The amount of material on loyalist culture is abysmal. This is not a culture that is especially adored anywhere, with the possible exception of Scotland and Toronto, Canada. There was never a massive diaspora to America, which in turn would have laid the groundwork for an entire culture of expats (complete with music, film, novels, and generations of Americans far removed from Ulster yet still claiming to be Ulster Scot). The Ulster Scots are generally one step removed from hillbillies in the United States, with the the more respectable members of the diaspora largely confined to the UK and Canada. One can still see Canadian flags being tossed about on July 12th Parades in Belfast..

Of course, this is mostly due to the fact that the loyalist has stayed put. They are the working class of Northern Ireland, and as opposed to the forced diaspora of the Famine, the North was sufficiently industrialized to sustain itself and integrate itself with the rest of Europe’s trade (the fact that the North’s loyalty was guaranteed, as opposed to Western Ireland, certainly aided things as well). But most importantly, no one talks of the “overseas Belfast Loyalist community” anymore than they would talk of Lancashire, or Manchester, or Newcastle’s “overseas community”. These were/are local industrial hubs, and at least until the Thatcher years, they were successful.

Belfast also followed industrial-city suit by attracting a large, “red” working force. Unions were the norm here; the shipping yards which formed the backbone of Belfast’s industry, and which employed a vast quantity of loyalist men, were unionized. These were not open unions however; following partition, it became very difficult for a Catholic to find work within union jobs. This did not stop a nascent left-wing from growing however, and a non-sectarian Communist group came into being in Belfast during the 30s. Numbers were limited, although like many Northern British working class cities “Communism” wasn’t equated with devil worship.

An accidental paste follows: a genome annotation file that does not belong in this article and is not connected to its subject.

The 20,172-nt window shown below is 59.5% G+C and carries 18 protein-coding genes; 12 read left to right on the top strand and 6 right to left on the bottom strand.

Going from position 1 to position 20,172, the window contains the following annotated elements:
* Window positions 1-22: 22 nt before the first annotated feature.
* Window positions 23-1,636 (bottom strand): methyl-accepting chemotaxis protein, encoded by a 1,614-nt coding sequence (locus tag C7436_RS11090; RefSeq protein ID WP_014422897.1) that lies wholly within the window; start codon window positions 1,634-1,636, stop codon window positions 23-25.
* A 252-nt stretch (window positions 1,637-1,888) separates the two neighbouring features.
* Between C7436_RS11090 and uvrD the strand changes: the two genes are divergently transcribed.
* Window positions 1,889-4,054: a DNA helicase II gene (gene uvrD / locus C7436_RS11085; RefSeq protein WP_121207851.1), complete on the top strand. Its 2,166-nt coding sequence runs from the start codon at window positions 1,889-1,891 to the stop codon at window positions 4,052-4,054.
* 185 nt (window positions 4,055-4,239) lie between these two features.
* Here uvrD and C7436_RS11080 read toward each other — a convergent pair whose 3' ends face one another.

The arrival of the civil rights movement changed the attitudes of many loyalists, who felt that their way of life was being threatened by outside aliens like the specters of the “IRA” (who as noted in the previous post had nothing to do with the civil rights group, NICRA). The Social Democratic and Labour Party (SDLP), the amalgam of two pre-Troubles parties, was quickly viewed as just another Irish nationalist group. Many loyalists became bitterly disillusioned, not only by the supposed attacks against their community by the “IRA”, but were beginning to feel sold out by mainstream political parties as well. Ian Paisley’s ultra-right wing Democratic Unionist Party may have had a fundamentalist Protestant at the helm, but at least they were offering a fighting chance against the depredations of both the Irish “terror” and mainstream Unionism.

Socialist/Marxist Loyalism remained alive however, as best exemplified by David Trimble throughout the early 70s. Trimble, a member of the loyalist paramilitary UVF and later founder of the Progressive Unionist Party (PUP), maintained an interesting outlook; as much as the republicans had done with their Marxism (which they took seriously and were certainly not dilettantes), and confined that Marxism within the prism of republicanism, loyalist Marxism could do the same – a Marxism for loyalists, for the working class of Northern Ireland (which of course predated the economic downfall of most of the great industrial hubs of the UK in the 80s to follow, and with which would have a major engagement during the dark days of Thatcherism and the de-industrializing process of the 80s).

Central to the initial concept for loyalist Marxism was the “Two Nations” manifesto, jointly arrived upon by Northern loyalist Marxists and a strange southern entity called the British Irish Communist Organization, another loyalist communist group strangely formed and administered by Irish in the Republic. The general notions were that a) Ulster loyalists constitute their ethnicity, their own “nation” rather than Britons who were just “living across the sea”, and that b) the two nations (Irish and Ulster Loyalist) had a right to coexist without supremacy/hegemony of any kind. What this translated as was an acceptance that both Ulster loyalist Marxism could exist with republican Marxism, WITHOUT THE TWO NECESSARILY DEPENDENT ON ONE ANOTHER OR EVEN IN CONTACT WITH ONE ANOTHER. The transnational aspect of Marxism was gone, although not to the degree of Stalinism wherein “communism in one country” was given precedence over another.